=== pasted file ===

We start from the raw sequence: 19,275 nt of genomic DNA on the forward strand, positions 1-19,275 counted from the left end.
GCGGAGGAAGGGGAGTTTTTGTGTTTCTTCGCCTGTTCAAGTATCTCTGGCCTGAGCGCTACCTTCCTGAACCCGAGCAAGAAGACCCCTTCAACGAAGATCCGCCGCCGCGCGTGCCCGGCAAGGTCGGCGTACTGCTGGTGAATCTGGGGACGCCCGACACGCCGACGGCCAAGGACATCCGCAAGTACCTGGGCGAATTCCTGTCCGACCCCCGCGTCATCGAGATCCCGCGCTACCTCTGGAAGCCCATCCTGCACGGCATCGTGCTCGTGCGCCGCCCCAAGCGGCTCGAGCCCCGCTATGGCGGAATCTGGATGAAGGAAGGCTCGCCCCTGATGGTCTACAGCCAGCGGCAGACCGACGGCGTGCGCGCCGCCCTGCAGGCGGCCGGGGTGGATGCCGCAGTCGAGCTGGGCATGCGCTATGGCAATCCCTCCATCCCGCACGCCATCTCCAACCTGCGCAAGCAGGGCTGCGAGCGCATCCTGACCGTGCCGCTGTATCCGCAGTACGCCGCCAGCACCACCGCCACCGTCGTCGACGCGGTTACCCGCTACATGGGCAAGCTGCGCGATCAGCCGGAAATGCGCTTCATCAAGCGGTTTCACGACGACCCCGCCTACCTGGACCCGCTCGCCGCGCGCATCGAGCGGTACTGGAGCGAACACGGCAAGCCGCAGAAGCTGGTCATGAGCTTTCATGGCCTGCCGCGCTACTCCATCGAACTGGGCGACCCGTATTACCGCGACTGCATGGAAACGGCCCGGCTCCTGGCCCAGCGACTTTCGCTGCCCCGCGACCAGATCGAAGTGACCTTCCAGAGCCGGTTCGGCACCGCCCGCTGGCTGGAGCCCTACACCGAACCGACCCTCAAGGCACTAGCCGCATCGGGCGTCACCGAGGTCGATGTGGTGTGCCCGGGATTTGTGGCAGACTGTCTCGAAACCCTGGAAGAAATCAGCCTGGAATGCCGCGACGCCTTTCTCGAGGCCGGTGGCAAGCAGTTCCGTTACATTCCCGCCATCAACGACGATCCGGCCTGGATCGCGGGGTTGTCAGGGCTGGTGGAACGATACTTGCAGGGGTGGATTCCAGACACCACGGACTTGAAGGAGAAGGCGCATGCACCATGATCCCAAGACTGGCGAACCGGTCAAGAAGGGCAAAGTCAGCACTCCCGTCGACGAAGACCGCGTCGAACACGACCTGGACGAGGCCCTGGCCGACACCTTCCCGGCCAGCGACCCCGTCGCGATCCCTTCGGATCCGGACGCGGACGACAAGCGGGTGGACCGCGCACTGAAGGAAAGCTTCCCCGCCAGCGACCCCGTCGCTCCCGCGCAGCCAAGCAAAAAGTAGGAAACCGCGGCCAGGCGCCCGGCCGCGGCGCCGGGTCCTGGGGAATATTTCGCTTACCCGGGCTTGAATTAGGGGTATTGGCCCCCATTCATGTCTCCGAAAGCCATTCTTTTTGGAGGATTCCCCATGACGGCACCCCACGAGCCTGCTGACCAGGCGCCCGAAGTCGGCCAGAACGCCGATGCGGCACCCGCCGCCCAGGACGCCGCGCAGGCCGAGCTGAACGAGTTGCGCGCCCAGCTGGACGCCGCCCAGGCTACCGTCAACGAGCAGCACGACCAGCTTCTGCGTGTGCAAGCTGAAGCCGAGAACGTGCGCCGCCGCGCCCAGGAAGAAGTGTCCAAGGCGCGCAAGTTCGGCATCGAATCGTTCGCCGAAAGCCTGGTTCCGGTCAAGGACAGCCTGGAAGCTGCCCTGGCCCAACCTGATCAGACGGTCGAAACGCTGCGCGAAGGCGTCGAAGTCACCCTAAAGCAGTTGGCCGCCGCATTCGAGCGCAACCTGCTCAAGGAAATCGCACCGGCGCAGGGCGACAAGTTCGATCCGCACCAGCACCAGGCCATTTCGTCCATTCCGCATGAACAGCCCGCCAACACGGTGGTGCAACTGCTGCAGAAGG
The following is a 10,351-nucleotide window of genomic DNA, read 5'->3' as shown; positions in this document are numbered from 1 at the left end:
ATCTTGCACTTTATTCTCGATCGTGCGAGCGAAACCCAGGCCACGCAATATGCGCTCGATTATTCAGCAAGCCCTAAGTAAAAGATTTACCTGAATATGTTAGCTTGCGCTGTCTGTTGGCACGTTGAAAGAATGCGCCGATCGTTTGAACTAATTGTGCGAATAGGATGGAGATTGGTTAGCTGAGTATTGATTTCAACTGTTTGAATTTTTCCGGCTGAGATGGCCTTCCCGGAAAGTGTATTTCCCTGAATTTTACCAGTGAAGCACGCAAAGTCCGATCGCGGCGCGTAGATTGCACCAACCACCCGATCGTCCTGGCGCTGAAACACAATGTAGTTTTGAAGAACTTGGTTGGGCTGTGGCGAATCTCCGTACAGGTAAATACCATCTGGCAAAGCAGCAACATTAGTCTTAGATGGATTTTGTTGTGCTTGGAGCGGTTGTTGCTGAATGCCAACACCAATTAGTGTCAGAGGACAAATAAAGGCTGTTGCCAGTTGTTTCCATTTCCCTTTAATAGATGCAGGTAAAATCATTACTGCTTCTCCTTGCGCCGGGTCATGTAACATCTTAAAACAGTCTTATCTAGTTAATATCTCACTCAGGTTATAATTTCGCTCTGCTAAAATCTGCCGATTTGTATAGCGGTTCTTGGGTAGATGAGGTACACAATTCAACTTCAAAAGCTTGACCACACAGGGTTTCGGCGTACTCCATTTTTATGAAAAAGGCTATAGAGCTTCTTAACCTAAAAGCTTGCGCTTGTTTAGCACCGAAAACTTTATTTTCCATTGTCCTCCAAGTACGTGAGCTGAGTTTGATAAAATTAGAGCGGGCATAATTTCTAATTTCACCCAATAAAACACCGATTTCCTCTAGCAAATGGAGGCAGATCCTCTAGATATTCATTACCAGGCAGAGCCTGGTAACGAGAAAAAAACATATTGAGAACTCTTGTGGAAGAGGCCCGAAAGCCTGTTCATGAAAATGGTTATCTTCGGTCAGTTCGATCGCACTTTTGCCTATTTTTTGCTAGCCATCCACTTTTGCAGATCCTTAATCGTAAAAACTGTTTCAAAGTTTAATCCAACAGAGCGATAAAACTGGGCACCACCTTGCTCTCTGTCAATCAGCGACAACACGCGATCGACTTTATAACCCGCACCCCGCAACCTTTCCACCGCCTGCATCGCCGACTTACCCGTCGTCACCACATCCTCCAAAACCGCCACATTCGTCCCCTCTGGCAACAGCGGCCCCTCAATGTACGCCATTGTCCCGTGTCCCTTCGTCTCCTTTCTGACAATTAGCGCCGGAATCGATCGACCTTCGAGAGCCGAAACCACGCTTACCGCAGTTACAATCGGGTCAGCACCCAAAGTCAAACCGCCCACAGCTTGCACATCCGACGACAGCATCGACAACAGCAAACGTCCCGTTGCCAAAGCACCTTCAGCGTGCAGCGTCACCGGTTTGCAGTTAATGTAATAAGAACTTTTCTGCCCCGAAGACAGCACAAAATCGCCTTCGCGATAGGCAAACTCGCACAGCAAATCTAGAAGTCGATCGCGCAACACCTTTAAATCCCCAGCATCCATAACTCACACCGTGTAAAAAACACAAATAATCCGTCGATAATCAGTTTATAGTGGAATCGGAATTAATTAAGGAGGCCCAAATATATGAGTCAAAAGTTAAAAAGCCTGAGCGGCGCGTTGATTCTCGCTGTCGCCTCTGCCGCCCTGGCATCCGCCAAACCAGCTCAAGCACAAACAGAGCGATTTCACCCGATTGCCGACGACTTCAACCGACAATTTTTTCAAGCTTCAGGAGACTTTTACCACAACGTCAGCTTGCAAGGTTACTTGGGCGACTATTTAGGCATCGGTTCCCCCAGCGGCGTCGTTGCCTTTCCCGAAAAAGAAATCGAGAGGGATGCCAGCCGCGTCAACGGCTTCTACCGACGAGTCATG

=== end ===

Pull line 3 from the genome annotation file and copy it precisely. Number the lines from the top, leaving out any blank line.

The following is a 10,351-nucleotide window of genomic DNA, read 5'->3' as shown; positions in this document are numbered from 1 at the left end: